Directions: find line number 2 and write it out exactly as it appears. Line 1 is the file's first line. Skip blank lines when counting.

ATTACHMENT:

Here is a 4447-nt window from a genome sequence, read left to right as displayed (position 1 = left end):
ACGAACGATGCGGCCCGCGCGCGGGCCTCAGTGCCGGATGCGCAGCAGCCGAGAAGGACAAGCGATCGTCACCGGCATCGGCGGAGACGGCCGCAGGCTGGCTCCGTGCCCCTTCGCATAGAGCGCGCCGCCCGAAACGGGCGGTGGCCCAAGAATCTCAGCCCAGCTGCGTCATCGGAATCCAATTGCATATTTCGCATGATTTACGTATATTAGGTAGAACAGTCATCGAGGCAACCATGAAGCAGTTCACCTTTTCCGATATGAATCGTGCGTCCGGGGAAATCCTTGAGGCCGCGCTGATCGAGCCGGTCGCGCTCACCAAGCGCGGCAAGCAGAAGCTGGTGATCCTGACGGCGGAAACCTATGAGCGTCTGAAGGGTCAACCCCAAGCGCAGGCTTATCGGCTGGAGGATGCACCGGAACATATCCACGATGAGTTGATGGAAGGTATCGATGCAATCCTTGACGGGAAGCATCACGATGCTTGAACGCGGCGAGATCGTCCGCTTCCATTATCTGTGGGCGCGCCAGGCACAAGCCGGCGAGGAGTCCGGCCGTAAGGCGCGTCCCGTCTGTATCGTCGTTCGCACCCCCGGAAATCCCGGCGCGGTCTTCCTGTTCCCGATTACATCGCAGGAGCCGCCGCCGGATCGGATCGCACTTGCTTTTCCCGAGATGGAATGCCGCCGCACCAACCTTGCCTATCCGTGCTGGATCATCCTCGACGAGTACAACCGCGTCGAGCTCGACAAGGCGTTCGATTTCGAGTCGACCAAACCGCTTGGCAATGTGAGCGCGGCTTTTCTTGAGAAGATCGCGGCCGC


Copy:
ACGAACGATGCGGCCCGCGCGCGGGCCTCAGTGCCGGATGCGCAGCAGCCGAGAAGGACAAGCGATCGTCACCGGCATCGGCGGAGACGGCCGCAGGCTGGCTCCGTGCCCCTTCGCATAGAGCGCGCCGCCCGAAACGGGCGGTGGCCCAAGAATCTCAGCCCAGCTGCGTCATCGGAATCCAATTGCATATTTCGCATGATTTACGTATATTAGGTAGAACAGTCATCGAGGCAACCATGAAGCAGTTCACCTTTTCCGATATGAATCGTGCGTCCGGGGAAATCCTTGAGGCCGCGCTGATCGAGCCGGTCGCGCTCACCAAGCGCGGCAAGCAGAAGCTGGTGATCCTGACGGCGGAAACCTATGAGCGTCTGAAGGGTCAACCCCAAGCGCAGGCTTATCGGCTGGAGGATGCACCGGAACATATCCACGATGAGTTGATGGAAGGTATCGATGCAATCCTTGACGGGAAGCATCACGATGCTTGAACGCGGCGAGATCGTCCGCTTCCATTATCTGTGGGCGCGCCAGGCACAAGCCGGCGAGGAGTCCGGCCGTAAGGCGCGTCCCGTCTGTATCGTCGTTCGCACCCCCGGAAATCCCGGCGCGGTCTTCCTGTTCCCGATTACATCGCAGGAGCCGCCGCCGGATCGGATCGCACTTGCTTTTCCCGAGATGGAATGCCGCCGCACCAACCTTGCCTATCCGTGCTGGATCATCCTCGACGAGTACAACCGCGTCGAGCTCGACAAGGCGTTCGATTTCGAGTCGACCAAACCGCTTGGCAATGTGAGCGCGGCTTTTCTTGAGAAGATCGCGGCCGC